Madagascar, with its many thousands of kilometres of picturesque coastline, is often considered an idyllic holiday destination. Perfect for relaxing and basking in the beauty of your surroundings, it boasts vast coral reefs brimming with life and acting as the home for a range of weird, wonderful and rare plant and animal life.
But Madacascar has made the news for another reason in recent months. Last week the World Health Organization (WHO) confirmed that Madacascar has seen a dangerous outbreak of the bubonic plague over the last year. With an estimated 60 fatalities last year, the situation is now considered endemic on the small island.
What is the bubonic plague?
The bubonic plague, otherwise known as the infamous Black Death, is best known as a disease of the 17th century. But it is actually a disease that has been consistently contracted across regions of Africa over the last century. In countries such as the Democratic Republic of the Congo, Madagascar and Tanzania, outbreaks of the disease occur seasonally and relatively frequently.
The bubonic plague is a disease transmitted to humans through animals which harbour infected fleas, most commonly rats. The infection causes a swelling of the lymph nodes and can be easily treated with antibiotics if it is caught early.
In response to the deaths in Madagascar, the Red Cross are currently enacting a pest control scheme across the island in order to tackle the outbreak. However, once contracted by humans and spread to the lungs, the disease becomes significantly more infectious from human to human. If the bacteria reaches the lungs, the patient then develops a pneumonic form of the plague which can then be spread from human to human via infected droplets when coughing.
According to WHO director-general Margaret Chan, around 8% of cases across Madagascar have progressed to this stage, causing a risk of more widespread infection occurring across the island.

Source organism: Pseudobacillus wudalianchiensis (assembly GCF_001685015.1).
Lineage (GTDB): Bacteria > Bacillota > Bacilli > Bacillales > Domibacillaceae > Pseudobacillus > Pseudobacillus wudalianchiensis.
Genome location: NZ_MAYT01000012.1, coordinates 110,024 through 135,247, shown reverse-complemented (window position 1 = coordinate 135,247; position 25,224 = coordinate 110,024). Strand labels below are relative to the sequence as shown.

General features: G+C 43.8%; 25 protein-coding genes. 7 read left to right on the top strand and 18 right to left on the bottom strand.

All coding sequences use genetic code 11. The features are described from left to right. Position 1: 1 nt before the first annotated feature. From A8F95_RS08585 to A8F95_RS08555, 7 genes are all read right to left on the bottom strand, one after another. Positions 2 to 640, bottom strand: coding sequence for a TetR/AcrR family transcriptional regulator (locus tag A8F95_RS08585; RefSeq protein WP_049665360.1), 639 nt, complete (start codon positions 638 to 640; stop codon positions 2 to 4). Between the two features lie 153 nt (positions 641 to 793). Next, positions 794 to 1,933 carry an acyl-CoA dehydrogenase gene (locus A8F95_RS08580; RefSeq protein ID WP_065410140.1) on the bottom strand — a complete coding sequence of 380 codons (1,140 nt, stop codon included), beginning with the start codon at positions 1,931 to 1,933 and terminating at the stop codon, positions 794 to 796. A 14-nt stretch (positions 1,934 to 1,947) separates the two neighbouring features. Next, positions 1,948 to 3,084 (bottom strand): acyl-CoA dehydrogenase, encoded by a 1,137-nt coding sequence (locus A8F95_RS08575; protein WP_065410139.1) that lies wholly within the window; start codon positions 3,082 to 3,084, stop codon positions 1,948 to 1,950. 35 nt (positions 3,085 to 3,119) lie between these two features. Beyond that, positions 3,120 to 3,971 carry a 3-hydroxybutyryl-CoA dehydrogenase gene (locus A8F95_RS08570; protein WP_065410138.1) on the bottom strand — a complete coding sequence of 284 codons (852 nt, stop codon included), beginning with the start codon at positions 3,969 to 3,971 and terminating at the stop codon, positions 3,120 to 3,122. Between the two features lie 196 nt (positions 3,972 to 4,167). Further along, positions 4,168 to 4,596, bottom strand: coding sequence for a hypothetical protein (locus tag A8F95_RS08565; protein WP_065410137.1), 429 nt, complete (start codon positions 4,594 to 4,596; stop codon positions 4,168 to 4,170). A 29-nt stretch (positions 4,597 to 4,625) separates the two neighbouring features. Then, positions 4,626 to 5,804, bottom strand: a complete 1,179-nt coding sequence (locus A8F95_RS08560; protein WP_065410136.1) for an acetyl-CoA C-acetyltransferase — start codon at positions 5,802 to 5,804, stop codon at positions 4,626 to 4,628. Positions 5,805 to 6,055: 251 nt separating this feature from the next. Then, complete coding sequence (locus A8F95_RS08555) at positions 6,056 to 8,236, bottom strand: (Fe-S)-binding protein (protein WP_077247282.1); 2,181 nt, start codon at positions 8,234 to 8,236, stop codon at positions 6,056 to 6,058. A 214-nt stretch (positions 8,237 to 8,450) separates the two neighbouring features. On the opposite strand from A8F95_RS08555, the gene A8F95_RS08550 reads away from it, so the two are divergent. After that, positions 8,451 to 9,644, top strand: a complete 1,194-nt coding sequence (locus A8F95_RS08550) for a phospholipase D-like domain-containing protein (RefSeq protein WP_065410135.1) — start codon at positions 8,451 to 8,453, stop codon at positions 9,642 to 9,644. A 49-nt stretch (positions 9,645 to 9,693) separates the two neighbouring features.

However, according to Christophe Vogt, a member of the International Committee of the Red Cross based in Madagascar, it is not the disease itself which poses the biggest problem for the island:
“The biggest killer in this country, and in many places of the world, is really ignorance. Because with the plague, as long as you have access to medicine, to a diagnosis, information, to prevention techniques such as keeping your place clean of rats, there are many measures that can be taken.”
Taking precautions against diseases on holiday
With 8,000 UK residents visiting Madagascar every year, the recent outbreak serves to highlight the kind of unforeseen danger that can halt travel plans – or worse, lead holidaymakers to visit a country unaware of the potential threats that await them.
If you are booking a holiday abroad it is always important to not only ensure that you are up to date on all relevant travel immunisations but also stay informed as to the latest developments in the weeks and months leading up to your holiday.
Here are some of the most credible websites which offer travellers vital information regarding health risks around the globe based profiles of individual countries:
– Gov.uk/foreign-travel-advice is a great source of information with health, political and social updates on countries around the globe.
– National Travel Health Network and Centre (nathnac.org) offers recent clinical updates, general health risks, and outbreak surveillance for individual countries around the world.
– Fit for Travel (fitfortravel.scot.nhs.uk) and the Centre for Disease Control (wwwnc.cdc.gov) both provide country profiles which outline the at-risk diseases in each country and which vaccinations are recommended before travel to these countries.
You can also seek assistance from your travel clinician. It is a clinicians job to stay up to date on developments around the world and advise on not only the immunisations but also the relevant precautions holidaymakers should take in relation to their travel plans.